In my Creative Minds Studio I offer an exercise in how to create an abstract self portrait. When I share this technique I like to begin with a writing exercise about what it is that you really want to attract in your future. It's a powerful journal prompt and when coupled with drawing the impact grows exponentially.
Creating a self portrait isn’t vain. It’s a useful exercise in exploring your inner feelings. You can record your private thoughts without fear of repercussion. The viewer will never know what you were actually thinking even if they can recognize your emotions.
At times your self portraits can leave you feeling naked (not literally unless you paint yourself in the nude), but your innermost feelings can remain in your brain. And, hopefully, you will feel the surge of freedom that getting into creative flow can offer.
A self portrait doesn’t even have to be a picture of you. Consider creating a collage of things that are important you you. Include words, pictures, and drawings that reflect your true feelings that day. Create a series of these collages for a year. See how your exploration of self changes.
Or try this simple self portrait drawing technique I use with many of my students. Grab a sheet of paper, some washable markers, a cup of water, a paintbrush, a black sharpie and a mirror.
Here are the steps:
1. Journal- set a timer for 15 minutes and create a list of a the things you'd like to be, do and have. Consider focusing on the next 6 months, 12 months or even five years from now. Dream Big!
2. Reflect - read over your list and really imagine those things coming true in your life. Feel the excitement, success, inspiration and love,
3. Draw - Closely look at one of your eyes in the mirror. Pick one color washable marker and draw the details of your eye using one continuous line (contour line drawing).
2. Now turn your paper a quarter turn. Look at your other eye and using a different washable color marker draw this one, again using a continuous line.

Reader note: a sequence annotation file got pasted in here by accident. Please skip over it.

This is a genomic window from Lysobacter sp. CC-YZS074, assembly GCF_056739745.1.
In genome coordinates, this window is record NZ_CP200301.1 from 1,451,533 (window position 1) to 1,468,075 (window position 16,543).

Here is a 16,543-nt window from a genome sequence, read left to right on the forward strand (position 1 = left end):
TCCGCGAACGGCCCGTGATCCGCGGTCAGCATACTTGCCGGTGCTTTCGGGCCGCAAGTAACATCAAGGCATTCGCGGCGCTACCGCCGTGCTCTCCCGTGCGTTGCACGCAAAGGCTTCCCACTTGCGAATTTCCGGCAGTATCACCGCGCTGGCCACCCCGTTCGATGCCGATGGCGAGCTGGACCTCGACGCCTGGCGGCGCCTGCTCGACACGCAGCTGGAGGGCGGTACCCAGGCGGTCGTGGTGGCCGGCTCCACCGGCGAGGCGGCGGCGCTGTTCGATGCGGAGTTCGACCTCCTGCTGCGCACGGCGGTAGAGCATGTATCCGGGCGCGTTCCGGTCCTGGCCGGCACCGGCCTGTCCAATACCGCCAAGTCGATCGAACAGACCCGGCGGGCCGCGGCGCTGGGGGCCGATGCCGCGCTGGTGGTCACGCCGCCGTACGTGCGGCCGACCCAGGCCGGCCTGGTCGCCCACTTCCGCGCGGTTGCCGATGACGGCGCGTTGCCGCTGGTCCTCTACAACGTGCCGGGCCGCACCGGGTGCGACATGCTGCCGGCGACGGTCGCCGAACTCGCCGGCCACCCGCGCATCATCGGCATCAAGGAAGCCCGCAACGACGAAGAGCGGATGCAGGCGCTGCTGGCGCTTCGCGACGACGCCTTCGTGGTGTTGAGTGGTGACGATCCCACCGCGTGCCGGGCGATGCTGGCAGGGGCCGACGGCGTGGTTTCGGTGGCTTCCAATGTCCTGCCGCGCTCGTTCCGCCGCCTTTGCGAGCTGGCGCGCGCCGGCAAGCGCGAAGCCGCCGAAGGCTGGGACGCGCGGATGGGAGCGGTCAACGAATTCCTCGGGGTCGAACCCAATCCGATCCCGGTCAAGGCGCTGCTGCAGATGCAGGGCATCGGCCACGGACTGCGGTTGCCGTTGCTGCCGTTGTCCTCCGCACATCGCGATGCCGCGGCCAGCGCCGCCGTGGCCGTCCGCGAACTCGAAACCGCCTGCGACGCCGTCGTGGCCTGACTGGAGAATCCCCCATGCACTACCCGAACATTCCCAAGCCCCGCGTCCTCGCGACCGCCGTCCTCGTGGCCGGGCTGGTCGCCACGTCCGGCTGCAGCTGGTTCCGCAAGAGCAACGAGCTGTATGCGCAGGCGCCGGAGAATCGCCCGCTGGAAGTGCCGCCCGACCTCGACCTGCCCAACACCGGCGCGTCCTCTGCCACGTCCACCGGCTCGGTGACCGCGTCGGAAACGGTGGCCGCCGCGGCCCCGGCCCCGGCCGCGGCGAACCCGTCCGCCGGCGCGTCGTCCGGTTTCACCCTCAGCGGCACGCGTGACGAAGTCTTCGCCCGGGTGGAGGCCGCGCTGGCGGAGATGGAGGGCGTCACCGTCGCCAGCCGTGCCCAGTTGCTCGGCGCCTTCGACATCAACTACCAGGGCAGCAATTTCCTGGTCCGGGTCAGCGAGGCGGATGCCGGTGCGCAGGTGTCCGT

3. Turn your paper another quarter turn. Now look closely at your nose and draw it with a different color marker.
4. Turn your paper again and repeat the process with your mouth.
5. Look at the empty space in your picture. Consider what additional details you could add. You can even duplicate the facial features using different colored markers. You could even add patterns, words or symbols. Add another facial feature like your ears, chin, neck or hairline using yet another color of marker.
6. Paint - Dip a paintbrush in water and stroke it over the maker lines. The colors will begin to flow like paint. If you want more color in a different area use a marker to fill in and move the color around with more water.
7. Let the painting dry and add some details with the colored markers and/or the sharpie.
Now’s the time to reflect on your self portrait. Is it reflecting the emotions that you were feeling as you worked? Does this portrait tell a story?
It's time for us all to come out of hiding and be inspired to create a new way of life, even if we're a little scared. This exercise may even help you gain more clarity as you design you dream about future plans, goals and events. All you have to do is get started and trust the momentum that takes over.
Don't be afraid. The world needs your creative mind to flourish.